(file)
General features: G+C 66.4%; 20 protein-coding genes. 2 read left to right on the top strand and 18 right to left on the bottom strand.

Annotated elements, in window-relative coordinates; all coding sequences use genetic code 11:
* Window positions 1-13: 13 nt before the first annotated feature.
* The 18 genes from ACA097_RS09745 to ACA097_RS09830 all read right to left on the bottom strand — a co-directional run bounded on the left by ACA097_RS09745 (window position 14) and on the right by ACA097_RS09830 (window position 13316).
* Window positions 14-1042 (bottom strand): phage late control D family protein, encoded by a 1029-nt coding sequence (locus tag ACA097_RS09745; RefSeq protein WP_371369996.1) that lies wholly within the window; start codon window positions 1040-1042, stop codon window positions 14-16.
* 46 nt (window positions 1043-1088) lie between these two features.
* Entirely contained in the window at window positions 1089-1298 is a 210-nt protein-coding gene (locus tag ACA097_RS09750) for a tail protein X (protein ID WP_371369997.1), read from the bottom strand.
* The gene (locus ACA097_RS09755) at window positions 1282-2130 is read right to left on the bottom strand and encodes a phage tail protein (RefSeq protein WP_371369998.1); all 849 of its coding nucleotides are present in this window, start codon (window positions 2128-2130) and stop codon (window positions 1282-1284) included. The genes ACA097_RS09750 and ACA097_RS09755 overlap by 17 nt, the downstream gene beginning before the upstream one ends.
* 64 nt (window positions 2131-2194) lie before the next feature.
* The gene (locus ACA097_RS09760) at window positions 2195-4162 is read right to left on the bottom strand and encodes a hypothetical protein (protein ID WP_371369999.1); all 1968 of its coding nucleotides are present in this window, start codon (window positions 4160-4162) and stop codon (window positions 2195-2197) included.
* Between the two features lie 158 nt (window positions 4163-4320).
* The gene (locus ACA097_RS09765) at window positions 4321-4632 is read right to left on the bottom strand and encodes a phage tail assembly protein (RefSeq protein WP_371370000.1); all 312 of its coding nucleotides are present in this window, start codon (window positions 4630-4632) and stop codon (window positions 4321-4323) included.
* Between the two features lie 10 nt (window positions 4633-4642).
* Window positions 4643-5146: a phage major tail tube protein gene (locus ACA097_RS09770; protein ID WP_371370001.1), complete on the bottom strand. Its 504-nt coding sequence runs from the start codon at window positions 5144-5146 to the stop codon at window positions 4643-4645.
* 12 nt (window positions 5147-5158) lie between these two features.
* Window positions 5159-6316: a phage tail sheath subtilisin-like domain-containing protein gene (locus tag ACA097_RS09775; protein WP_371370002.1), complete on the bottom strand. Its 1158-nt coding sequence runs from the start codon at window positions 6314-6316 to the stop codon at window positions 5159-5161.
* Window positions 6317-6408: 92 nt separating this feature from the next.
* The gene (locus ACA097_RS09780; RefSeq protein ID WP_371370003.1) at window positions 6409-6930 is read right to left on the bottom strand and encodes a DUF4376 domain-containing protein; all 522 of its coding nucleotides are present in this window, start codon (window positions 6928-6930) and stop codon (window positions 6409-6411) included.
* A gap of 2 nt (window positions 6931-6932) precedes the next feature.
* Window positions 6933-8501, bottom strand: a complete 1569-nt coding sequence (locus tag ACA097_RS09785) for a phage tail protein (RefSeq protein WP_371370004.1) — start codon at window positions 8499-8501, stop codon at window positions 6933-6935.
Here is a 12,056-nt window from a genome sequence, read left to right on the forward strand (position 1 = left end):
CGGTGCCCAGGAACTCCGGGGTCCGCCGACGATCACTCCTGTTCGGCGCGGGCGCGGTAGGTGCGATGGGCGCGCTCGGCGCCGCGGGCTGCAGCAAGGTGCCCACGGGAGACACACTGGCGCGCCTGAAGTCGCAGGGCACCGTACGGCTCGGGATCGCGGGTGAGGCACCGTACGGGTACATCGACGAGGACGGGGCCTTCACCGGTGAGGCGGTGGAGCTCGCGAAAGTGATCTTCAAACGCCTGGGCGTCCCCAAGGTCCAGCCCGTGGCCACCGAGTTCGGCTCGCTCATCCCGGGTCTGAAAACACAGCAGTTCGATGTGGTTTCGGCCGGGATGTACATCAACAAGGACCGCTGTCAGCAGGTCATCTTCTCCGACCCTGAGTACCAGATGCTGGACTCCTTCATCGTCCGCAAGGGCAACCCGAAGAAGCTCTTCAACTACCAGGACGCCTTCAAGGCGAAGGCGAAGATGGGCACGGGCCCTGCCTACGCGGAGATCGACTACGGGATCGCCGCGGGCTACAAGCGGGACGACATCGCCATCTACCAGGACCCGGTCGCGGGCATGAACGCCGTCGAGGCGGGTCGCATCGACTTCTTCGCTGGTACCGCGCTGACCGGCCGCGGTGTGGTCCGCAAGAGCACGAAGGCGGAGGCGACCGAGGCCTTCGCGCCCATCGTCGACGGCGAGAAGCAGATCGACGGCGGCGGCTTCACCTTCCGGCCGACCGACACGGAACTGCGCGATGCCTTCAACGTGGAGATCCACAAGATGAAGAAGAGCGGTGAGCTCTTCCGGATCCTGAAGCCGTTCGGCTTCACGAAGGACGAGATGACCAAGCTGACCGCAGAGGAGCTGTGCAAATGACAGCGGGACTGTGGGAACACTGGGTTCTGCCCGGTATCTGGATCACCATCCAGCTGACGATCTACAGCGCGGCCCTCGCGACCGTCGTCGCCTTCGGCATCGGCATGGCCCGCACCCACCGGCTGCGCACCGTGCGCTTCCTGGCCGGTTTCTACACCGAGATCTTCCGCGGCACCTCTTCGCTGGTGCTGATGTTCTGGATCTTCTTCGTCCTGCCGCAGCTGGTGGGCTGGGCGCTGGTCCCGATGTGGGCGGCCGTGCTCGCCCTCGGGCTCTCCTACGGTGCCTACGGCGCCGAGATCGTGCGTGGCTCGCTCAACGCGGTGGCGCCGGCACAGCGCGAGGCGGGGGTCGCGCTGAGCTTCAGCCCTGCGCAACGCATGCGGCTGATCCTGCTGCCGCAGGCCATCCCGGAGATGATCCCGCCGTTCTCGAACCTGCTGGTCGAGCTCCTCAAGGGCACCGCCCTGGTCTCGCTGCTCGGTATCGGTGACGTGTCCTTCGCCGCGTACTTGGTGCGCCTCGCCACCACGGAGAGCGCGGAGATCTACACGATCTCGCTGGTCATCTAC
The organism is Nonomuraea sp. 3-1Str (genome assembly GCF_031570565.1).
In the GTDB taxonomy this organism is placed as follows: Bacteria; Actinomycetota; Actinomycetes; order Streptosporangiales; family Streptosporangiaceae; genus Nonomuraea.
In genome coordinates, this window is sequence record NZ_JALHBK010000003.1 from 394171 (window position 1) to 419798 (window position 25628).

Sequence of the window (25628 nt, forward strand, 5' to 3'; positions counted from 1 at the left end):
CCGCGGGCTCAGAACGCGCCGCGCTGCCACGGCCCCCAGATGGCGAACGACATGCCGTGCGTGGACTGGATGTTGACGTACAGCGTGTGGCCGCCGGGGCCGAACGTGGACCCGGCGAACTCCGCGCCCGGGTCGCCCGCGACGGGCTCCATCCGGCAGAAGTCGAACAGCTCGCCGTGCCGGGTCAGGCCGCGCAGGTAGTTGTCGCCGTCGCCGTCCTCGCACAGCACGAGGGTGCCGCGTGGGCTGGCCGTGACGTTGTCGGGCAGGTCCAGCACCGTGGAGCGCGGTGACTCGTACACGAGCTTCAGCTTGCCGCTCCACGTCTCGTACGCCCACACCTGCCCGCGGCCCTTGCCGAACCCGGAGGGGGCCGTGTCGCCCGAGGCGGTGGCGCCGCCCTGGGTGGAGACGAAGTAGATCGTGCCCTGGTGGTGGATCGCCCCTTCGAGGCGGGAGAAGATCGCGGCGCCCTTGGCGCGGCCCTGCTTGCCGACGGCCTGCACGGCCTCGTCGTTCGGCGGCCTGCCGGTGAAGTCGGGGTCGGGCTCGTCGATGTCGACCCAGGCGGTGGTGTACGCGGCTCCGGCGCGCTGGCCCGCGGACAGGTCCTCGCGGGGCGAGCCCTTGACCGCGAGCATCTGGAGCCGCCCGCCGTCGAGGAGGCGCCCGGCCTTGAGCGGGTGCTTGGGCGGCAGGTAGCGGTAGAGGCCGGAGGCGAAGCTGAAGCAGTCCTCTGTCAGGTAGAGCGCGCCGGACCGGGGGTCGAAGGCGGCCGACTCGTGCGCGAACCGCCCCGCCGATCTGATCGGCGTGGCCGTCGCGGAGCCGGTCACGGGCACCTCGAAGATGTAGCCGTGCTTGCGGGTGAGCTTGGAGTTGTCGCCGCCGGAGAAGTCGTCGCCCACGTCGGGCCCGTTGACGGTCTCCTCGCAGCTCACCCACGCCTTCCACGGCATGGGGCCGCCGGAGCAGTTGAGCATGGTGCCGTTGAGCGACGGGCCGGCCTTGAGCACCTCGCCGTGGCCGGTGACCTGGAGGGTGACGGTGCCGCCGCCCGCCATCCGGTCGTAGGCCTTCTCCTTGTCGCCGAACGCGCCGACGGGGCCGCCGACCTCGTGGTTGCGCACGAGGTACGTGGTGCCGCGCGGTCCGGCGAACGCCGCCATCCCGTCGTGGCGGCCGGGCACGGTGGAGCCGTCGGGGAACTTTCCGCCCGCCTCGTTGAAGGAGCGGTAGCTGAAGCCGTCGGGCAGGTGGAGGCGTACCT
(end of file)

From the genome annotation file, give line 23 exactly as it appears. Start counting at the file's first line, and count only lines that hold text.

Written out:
The organism is Nonomuraea sp. 3-1Str (genome assembly GCF_031570565.1).